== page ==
Readers, I’ve heard a common refrain from many of you lately—in blog comments, on my podcast, and in Book Club. “My reading life was weird this year.”
I know it’s not just me. Maybe you missed listening to audiobooks on your daily commute, you couldn’t focus on a novel unless it grabbed your attention in the first five pages, or you saw your reading taste do a complete 180. Life circumstances always affect our reading habits, and the impact of big and small life changes was starkly apparent in 2020.
While my reading year was weird, it was also pretty great. I credit that largely to long-established routines (even if I did deviate from them A LOT), and one simple TBR strategy I developed to counter the pitfalls I noticed myself constantly falling into early in the year.
My TBR trick for avoiding overwhelm
When it comes to managing their reading lives and deciding what to read, we know readers everywhere struggle with capital-o Overwhelm. There are so many good books, and so little time to read them in! Given the stacks and stacks of books I’m surrounded by each day, it won’t be a surprise to hear that I succumb to this myself from time to time.
This past year, in an effort to keep my reading life on track, I tried a simple trick for my To Be Read list using one of my all-around favorite tools: post-it notes. It’s turned out to be one of the best things I’ve ever done for my reading life. And it’s so quick and easy!
Here’s what I do: I grab a post-it and write down the top five books I want to read next. This is my “Priority To Be Read list.” When it’s time for me to choose my next read, I don’t go to my shelves. I go to my Priority TBR and select my next book. (My priority TBR is not ranked numerically—I might choose any one of the titles to read next.) Whenever I finish a book, I spend a minute or two updating my priority TBR.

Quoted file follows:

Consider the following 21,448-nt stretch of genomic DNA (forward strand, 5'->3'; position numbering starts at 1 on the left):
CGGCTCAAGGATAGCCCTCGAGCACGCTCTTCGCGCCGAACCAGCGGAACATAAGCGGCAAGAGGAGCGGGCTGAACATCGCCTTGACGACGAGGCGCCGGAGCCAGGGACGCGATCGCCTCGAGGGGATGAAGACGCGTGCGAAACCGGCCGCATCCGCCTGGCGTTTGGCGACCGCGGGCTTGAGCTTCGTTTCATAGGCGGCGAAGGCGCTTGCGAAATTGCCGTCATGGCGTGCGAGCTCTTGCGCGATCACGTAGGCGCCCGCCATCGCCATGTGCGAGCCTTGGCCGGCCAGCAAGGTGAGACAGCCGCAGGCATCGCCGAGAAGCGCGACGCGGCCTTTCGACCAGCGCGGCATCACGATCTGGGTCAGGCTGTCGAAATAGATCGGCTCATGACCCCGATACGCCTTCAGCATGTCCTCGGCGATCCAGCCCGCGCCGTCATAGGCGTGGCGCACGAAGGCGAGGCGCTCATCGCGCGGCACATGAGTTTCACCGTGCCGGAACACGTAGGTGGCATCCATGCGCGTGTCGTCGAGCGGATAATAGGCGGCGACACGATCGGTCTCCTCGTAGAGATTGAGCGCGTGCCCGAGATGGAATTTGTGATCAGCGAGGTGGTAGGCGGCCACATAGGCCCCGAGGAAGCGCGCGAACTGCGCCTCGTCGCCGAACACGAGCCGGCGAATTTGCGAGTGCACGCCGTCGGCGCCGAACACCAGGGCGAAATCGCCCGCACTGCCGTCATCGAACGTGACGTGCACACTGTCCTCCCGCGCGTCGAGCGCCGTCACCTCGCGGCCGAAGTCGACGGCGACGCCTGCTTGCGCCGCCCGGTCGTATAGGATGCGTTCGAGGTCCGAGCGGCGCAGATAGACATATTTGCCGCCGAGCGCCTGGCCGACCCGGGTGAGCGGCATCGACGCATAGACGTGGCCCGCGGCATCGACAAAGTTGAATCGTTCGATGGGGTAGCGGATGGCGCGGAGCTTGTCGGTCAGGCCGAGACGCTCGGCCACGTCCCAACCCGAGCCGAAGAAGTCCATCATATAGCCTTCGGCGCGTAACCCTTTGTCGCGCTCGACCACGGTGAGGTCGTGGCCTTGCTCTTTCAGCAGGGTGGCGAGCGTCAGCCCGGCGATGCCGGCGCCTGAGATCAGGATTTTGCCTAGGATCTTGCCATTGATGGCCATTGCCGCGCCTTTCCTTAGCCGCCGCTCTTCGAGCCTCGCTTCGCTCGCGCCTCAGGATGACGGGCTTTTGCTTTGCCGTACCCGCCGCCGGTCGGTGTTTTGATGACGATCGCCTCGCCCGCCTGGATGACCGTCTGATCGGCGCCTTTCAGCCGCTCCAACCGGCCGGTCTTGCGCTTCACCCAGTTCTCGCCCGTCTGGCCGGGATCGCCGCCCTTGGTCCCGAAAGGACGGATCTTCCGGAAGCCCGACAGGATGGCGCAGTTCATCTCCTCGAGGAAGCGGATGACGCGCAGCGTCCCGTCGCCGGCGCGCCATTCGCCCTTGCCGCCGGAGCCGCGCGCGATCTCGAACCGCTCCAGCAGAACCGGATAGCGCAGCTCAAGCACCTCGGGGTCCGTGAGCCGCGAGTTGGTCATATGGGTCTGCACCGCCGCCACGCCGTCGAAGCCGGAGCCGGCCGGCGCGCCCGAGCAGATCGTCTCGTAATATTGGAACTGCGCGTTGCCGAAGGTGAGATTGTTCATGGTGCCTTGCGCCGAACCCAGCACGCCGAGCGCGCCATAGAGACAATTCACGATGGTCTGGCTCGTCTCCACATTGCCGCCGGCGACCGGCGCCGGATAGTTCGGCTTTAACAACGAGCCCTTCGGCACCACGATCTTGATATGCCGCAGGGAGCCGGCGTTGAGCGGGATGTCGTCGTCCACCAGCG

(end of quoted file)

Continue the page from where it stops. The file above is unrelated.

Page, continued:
Because I’m thinking of my next reads in groups of five instead of one-by-one, this method ensures I choose the right mix of titles for my reading life. More importantly, my Priority TBR helps me stay focused on the books I want to read—as opposed to getting distracted by whatever catches my eye on Instagram, or that new release that came in the mail. (To be clear, I add titles to my TBR ALL THE TIME based on what I see on Instagram, or what comes in the mail. But because of my priority TBR, now the newest thing that catches my eye doesn’t hijack my intended reading plans.)
This simple TBR trick works because it helps me avoid several of the too-common mistakes I see people making in their reading lives every day.
What’s tripping you up in your reading life?
Because of what I do, I’ve spent years talking to thousands of readers about their reading lives. Here’s what I know: everyone encounters mistakes in the reading life. You might not succumb to overwhelm like me, or get distracted by the shiny and new, but perhaps you find yourself trapped in comparison or absorbed by data and numbers. In order to overcome your reading mistakes, you first need to identify them.
I’m here to help. Because I’ve seen readers struggle with the same mistakes over and over again, I can tell you exactly what the common pitfalls you’re likely to encounter are. (As a longtime reader, you better believe I’ve made every one of these mistakes myself at some point!)
But there’s no sense in identifying the mistakes if we’re not going to offer solutions—so we’ll also discuss simple strategies (like my TBR trick) to pull you out of those pitfalls and get your reading life back on track.
7 common mistakes people make in their reading lives (and what to do about them) class
I hosted a free class about the common mistakes people make in their reading lives. In this hour-long session conversation, we unpack the common mistakes readers make to help you reflect, refine, and refresh your reading life in the year ahead.
If you’re struggling right now, we can figure out why, and what to do about it. You can watch a replay here.